Two Open Broadband Internet Proposals vs the Pay-per Internet Model
Two new research papers released in the past week add insight into the Usage-Based Billing (UBB) debate in Canada, or what I have been calling the evolution of the pay-per Internet model. The papers are by Michael Geist, the University of Ottawa law professor, and by Bill St. Arnaud, the Chief Research Officer for CANARIE for 15 years (until 2010) and a telecoms engineer. Geist’s paper can be found here, while St. Arnaud’s paper is here.
Both papers were commissioned by Netflix, in light of the fact that developments in Canada are sucking it and others such as Google, Apple, and so forth deeper and deeper into digital media policy issues. All are becoming fixtures in CRTC proceedings. Both papers bear one significant subtle influence of this sponsorship (as I will discuss briefly below), but other than that provide extremely valuable help wading through the technological, economic and regulatory issues surrounding the UBB debates.
Geist and St. Arnaud are both convinced that the CRTC’s plan to revisit it’s January 25th UBB decision that ignited the firestorm over the pay-per Internet model in Canada is far from sufficient. As Geist indicates, a whole series of decisions over the past few years will have to be revisited and the regulator and policy-makers are going to have to deal head-on with the fact that underlying these problems is a heavily concentrated market for Internet access in Canada. I feel similarly, and have laid out the ‘long march’ to the pay-per Internet model in an earlier post.
Playing on earlier decisions regarding the incumbent telecom and cable companies use of technical measures to ‘throttle’ different types of Internet uses that they argue put excessive strain on their networks — the so-called Internet Traffic Management Practices — Geist’s first proposal is for a series of what he brands IBUMPs (Internet Billing Usage Management Practices). The basic gist of which is to make the incumbents’ billing practices for Internet services easy to understand and reasonable when it comes to so-called excess usage charges.
His second set of proposals aim to promote greater competition in the Internet access market. This includes allowing more foreign competitors to enter Canada.
It also involves allowing smaller ISPS and Content Distribution Networks (see below) more scope to interconnect with the incumbents’ networks much deeper in the network and closer to subscribers’ homes (especially the cable companies, who have dragged their heels on this matter for more than a decade). Finally, it means cultivating a greater role for alternative Internet access providers, from city-owned networks, to cooperatively run ISPS, as well as expanding the role of provincial and federal broadband development programs.
As an interesting aside, the Liberal Party’s platform announced on April 2nd as part of the current federal election campaign effectively doubled the commitment that the Liberals would put into expanding broadband networks in remote and rural areas compared to the modest $225 million announced by the Conservatives in 2009. The Quebec Government went even further in the 2011-12 budget passed in March, where it announced that it will invest around $900 million in bringing very high speed Internet access to all Quebecois (see here at pages E.93-96; also see St. Arnaud).
It did not specify the exact capacities of the network, but its references to similar plans in Australia, France, Finland and the US suggest that the bar is high, probably around 100 MBps. Neither the Liberal Party’s election platform nor even the much more ambitious Quebec Government’s scheme are equivalent to or the same as Australia’s National Broadband Company initiative, and nor should they be.
However, they do underscore (1) the under-development of broadband Internet in Canada, (2) the lack of competition offered by the current market, and (c) a willingness to rely on a variety of providers, from the traditional incumbents, to municipalities and provincial governments to improve on the situation at hand. They also suggest that Geist’s proposals, far from pie-in-the-sky, are grounded and with some real, even if tentative support in some crucial quarters.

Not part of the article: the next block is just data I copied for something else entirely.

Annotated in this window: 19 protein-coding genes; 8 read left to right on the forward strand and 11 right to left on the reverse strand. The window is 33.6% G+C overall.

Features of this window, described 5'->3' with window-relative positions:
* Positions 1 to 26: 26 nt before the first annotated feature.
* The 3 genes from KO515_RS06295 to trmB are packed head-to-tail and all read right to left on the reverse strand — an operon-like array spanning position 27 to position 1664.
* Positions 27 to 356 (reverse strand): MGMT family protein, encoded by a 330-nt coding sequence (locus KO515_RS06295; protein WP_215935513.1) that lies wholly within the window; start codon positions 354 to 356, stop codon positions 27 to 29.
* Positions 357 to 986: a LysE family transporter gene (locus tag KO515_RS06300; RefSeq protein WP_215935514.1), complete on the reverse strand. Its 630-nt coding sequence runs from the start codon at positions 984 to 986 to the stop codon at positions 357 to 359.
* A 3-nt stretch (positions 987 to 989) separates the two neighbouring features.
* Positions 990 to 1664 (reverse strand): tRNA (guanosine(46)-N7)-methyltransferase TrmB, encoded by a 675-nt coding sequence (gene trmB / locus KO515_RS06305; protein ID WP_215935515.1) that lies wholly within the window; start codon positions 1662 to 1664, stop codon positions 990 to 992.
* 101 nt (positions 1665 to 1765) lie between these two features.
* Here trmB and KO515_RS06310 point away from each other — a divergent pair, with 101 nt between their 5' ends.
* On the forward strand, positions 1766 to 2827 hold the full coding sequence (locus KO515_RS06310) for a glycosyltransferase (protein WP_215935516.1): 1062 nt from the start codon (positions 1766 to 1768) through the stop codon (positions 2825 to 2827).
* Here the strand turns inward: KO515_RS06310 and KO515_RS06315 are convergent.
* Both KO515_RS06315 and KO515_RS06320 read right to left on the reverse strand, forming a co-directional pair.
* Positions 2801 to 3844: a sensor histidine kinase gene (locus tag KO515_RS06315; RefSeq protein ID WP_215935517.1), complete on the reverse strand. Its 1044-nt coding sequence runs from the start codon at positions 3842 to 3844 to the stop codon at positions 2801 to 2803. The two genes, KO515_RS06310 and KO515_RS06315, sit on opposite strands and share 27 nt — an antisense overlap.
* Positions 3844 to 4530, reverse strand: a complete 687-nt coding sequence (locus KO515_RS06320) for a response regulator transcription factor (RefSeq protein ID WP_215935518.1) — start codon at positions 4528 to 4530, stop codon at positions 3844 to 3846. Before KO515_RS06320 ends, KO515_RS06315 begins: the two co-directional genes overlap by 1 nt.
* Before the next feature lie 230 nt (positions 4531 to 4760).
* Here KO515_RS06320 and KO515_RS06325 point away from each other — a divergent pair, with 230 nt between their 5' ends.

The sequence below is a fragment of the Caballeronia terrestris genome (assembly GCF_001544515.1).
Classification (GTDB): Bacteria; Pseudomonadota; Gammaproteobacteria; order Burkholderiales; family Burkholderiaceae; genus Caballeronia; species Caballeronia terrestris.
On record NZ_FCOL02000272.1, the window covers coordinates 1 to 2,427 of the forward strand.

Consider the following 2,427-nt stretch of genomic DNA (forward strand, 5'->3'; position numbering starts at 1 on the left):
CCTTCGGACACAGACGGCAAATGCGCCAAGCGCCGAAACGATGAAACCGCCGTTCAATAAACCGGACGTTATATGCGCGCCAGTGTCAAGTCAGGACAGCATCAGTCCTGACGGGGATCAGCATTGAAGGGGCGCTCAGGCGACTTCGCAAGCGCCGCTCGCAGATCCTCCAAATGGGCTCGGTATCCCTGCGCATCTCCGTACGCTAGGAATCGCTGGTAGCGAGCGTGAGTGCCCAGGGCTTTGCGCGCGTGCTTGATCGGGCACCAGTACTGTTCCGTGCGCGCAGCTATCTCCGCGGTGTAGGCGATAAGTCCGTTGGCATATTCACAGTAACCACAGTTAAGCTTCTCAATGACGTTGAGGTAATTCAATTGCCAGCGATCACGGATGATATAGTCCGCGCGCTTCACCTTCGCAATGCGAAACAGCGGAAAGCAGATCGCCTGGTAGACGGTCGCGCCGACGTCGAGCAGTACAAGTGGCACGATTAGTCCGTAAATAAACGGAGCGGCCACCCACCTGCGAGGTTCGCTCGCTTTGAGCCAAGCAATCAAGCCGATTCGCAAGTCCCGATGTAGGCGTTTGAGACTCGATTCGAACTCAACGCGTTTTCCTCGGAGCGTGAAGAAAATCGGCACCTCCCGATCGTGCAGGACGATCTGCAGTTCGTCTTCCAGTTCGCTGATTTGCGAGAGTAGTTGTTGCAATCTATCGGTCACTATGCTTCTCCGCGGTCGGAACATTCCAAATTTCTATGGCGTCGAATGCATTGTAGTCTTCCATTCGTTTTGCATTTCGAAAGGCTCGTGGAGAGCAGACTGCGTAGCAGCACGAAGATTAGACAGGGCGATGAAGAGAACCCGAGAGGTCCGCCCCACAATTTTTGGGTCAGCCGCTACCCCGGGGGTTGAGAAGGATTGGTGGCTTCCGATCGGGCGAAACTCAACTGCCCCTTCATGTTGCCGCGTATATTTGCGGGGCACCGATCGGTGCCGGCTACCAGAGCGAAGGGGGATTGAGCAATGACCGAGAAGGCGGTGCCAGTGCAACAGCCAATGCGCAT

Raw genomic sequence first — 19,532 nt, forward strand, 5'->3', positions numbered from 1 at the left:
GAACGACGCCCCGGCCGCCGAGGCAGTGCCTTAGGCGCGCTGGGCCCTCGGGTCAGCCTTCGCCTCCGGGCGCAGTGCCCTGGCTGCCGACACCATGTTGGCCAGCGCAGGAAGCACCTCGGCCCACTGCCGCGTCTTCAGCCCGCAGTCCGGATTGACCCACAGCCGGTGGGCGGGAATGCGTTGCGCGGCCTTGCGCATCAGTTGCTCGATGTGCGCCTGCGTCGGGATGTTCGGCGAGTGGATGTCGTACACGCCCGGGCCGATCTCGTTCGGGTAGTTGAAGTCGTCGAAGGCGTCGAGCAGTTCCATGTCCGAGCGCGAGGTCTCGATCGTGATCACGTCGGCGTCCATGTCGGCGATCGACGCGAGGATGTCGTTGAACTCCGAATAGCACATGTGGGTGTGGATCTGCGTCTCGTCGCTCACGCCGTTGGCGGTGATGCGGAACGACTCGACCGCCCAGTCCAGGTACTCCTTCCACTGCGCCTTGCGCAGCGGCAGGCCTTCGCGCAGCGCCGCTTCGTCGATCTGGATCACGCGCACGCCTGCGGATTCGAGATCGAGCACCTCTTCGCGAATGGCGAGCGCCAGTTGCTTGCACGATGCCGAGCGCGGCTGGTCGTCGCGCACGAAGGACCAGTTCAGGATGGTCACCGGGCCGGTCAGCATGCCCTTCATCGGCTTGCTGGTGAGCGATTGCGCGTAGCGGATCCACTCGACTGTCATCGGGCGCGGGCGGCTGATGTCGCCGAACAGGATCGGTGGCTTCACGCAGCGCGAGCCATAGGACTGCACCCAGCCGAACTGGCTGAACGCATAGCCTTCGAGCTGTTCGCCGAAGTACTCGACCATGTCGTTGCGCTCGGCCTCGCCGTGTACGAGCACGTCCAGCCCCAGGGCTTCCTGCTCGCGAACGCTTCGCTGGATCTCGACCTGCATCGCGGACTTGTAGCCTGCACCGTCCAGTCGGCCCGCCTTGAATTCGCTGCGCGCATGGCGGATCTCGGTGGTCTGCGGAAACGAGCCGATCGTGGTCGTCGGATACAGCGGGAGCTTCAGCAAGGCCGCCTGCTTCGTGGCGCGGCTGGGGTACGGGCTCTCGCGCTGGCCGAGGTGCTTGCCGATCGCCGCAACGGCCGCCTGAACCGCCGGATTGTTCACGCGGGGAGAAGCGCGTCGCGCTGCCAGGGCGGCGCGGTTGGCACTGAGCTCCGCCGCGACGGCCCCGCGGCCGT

Bill St. Arnaud’s paper also offers much food for thought and complements Geist’s paper very well. He makes three key points.
First, the massive growth of video online is not necessarily causing congestion. Huh? How could this be, with clear evidence that the growth of video traffic has been stupendous, ranging from 50 to 100 percent per year and with continued high rates of growth expected in the next few years ahead?
This is because sources responsible for this massive increase are increasingly turning to Content Distribution Networks that, basically, bypass the public Internet and deliver their content as close to their subscribers as possible. These so-called Content Distribution Networks are not only being deployed by outfits such as Netflix, but other large Internet content and service providers, from Amazon, to Google and Facebook. The basic point is that they take traffic off the network for much of the distance a message has to travel.
Second, to the extent that congestion is a problem, this is an outcome of decisions made by the incumbent telecom and cable companies about how to apportion the capacity of their network. As Geist quips in his paper, the ‘chicken roasting channel’ recently introduced by Rogers, for instance, is just so much bandwidth allocated to that ‘service’ rather than to the Internet.
Third, and this is where I think St. Arnaud has an amazingly powerful and clear point, the incumbent telecom and cable companies — the ‘big six’, as I have called them: Bell, Rogers, Shaw, Telus, Videotron and Cogeco — appear to have no problem with congestion when it comes to launching their own video content services delivered over the internet, e.g. CTV.ca, globaltv.ca, TVA.ca, etc. Congestion is only caused by other providers’ video services.
Lurking in the background of all this is that we’ve seen this all before. A few years ago, P2P/file-sharing and music downloading sites were the culprit; now the target is online video services. The cable companies have been especially remiss in dragging their feet for a dozen years or more on allowing independent ISPs to access their distribution infrastructure. Despite being required to do so before the turn-of-the-century, the cable cos have thrown one obstacle after another in the path of ISPs requiring last mile access through cable facilities to gain access to subscribers.
All said and done, Geist and St. Arnaud’s paper respectively do a great service. They are timely interventions that help us understand the issues at hand and, if successful, they may help to frame the debates that take place at the hearings that the CRTC has scheduled to revisit the UBB decision in June.
However, we should not hold our breadth on that, and in that regard these papers do a real good job at holding the regulator’s feet to the fire (see my earlier post on this point). The CRTC has a very broad remit to regulate in these matters, as the Telecommunications Act (1993) (sec. 27 (5)) makes clear, but has chosen to draw the proverbial camel through the eye of the needle. With the magnitude of the issues at stake, this is unacceptable.